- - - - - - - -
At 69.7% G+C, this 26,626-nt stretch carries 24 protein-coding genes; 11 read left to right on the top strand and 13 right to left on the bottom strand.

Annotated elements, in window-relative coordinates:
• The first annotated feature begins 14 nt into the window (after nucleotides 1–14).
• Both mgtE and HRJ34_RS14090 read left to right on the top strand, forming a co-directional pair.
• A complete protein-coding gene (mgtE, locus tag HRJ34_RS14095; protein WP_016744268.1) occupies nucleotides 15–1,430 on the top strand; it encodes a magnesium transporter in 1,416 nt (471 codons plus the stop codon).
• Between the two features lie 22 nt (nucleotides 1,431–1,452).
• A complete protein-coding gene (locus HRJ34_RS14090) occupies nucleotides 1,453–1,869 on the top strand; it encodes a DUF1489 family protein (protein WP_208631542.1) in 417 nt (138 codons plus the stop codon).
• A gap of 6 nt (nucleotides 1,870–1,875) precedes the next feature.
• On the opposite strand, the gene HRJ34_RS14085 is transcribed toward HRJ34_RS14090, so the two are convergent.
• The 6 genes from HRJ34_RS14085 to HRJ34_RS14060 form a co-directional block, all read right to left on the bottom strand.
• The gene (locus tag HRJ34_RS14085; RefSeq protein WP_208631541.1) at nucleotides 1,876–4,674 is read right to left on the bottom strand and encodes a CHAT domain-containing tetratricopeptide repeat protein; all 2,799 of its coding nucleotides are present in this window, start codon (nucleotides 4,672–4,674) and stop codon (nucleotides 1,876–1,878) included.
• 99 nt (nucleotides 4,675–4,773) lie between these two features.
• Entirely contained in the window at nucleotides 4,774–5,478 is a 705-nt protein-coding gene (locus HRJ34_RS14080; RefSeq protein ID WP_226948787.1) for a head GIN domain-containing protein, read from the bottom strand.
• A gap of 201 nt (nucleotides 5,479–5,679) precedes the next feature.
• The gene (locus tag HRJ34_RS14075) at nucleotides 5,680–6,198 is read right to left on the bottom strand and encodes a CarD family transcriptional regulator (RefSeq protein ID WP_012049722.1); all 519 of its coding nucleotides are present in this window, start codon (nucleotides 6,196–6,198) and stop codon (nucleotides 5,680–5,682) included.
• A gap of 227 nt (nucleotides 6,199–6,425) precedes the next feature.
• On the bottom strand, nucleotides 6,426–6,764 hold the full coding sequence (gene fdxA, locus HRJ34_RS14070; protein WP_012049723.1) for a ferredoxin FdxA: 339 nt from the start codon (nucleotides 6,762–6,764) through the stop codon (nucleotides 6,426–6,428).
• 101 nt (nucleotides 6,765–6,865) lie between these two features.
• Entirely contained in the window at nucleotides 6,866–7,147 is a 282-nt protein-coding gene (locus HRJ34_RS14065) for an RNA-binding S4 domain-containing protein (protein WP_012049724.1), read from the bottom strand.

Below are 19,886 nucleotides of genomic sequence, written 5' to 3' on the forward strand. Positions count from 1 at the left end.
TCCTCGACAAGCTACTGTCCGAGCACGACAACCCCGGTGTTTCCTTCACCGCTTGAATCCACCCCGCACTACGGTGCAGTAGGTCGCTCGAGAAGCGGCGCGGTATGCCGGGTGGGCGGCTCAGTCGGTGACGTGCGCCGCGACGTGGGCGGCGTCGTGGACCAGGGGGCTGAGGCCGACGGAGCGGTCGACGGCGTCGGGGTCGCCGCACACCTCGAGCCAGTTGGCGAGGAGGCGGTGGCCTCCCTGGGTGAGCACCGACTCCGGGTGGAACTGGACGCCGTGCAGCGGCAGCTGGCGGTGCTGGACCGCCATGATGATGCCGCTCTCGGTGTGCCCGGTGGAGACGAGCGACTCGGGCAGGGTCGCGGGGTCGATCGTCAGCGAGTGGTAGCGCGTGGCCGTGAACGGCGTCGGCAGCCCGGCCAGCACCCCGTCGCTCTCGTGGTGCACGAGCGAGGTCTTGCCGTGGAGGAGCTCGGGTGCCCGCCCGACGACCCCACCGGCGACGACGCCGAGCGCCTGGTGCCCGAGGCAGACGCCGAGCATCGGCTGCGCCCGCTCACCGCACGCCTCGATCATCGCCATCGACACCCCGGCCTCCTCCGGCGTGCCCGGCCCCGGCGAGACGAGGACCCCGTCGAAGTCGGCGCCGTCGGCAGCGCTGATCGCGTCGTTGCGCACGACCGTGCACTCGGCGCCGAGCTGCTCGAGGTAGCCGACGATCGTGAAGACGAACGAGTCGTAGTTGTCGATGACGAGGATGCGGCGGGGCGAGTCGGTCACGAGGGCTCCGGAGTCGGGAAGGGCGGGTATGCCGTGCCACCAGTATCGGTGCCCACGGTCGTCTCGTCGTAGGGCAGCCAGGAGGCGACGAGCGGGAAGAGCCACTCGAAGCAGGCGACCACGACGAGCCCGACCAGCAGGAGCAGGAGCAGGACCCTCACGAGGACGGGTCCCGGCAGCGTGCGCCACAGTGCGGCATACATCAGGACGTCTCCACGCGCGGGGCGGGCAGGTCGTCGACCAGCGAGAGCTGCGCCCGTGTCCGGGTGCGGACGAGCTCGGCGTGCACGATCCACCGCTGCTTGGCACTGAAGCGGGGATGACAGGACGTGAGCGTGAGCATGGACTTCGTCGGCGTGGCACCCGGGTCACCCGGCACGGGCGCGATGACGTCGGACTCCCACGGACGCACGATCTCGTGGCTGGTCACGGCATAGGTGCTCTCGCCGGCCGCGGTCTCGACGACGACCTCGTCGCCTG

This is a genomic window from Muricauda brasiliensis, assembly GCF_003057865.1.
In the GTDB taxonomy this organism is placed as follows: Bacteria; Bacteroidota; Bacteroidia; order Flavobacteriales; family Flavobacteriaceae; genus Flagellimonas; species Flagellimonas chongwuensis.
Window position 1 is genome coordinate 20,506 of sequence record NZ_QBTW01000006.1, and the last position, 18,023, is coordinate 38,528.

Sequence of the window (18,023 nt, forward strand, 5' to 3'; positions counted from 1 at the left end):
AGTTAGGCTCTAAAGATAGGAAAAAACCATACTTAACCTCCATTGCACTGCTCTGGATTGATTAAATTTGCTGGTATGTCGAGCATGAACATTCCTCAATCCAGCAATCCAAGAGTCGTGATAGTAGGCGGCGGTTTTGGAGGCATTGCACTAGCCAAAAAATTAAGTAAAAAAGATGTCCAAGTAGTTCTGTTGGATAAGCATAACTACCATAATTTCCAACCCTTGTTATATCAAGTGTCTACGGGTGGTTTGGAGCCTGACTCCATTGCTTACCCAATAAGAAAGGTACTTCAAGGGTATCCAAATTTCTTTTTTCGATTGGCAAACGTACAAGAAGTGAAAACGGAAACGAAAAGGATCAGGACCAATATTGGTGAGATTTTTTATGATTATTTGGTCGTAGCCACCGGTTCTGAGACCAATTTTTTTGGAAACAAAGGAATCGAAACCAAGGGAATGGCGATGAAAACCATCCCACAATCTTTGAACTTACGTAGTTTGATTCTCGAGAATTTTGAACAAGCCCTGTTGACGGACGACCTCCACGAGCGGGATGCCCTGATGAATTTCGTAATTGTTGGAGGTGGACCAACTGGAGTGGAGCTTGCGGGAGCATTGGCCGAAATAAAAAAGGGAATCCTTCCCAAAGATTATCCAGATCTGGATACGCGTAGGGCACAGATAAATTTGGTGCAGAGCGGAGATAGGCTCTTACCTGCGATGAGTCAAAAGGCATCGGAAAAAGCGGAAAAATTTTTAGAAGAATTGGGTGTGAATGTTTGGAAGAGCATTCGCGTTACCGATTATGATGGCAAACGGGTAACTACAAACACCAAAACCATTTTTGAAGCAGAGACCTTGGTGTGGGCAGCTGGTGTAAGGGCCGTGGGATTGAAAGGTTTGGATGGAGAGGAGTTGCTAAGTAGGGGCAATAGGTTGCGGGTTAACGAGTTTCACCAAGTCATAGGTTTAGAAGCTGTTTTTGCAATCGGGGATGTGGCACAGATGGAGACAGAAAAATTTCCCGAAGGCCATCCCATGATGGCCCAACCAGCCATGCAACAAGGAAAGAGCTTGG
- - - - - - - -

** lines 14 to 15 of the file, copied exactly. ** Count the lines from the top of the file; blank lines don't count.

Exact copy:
• A gap of 201 nt (nucleotides 5,479–5,679) precedes the next feature.
• The gene (locus tag HRJ34_RS14075) at nucleotides 5,680–6,198 is read right to left on the bottom strand and encodes a CarD family transcriptional regulator (RefSeq protein ID WP_012049722.1); all 519 of its coding nucleotides are present in this window, start codon (nucleotides 6,196–6,198) and stop codon (nucleotides 5,680–5,682) included.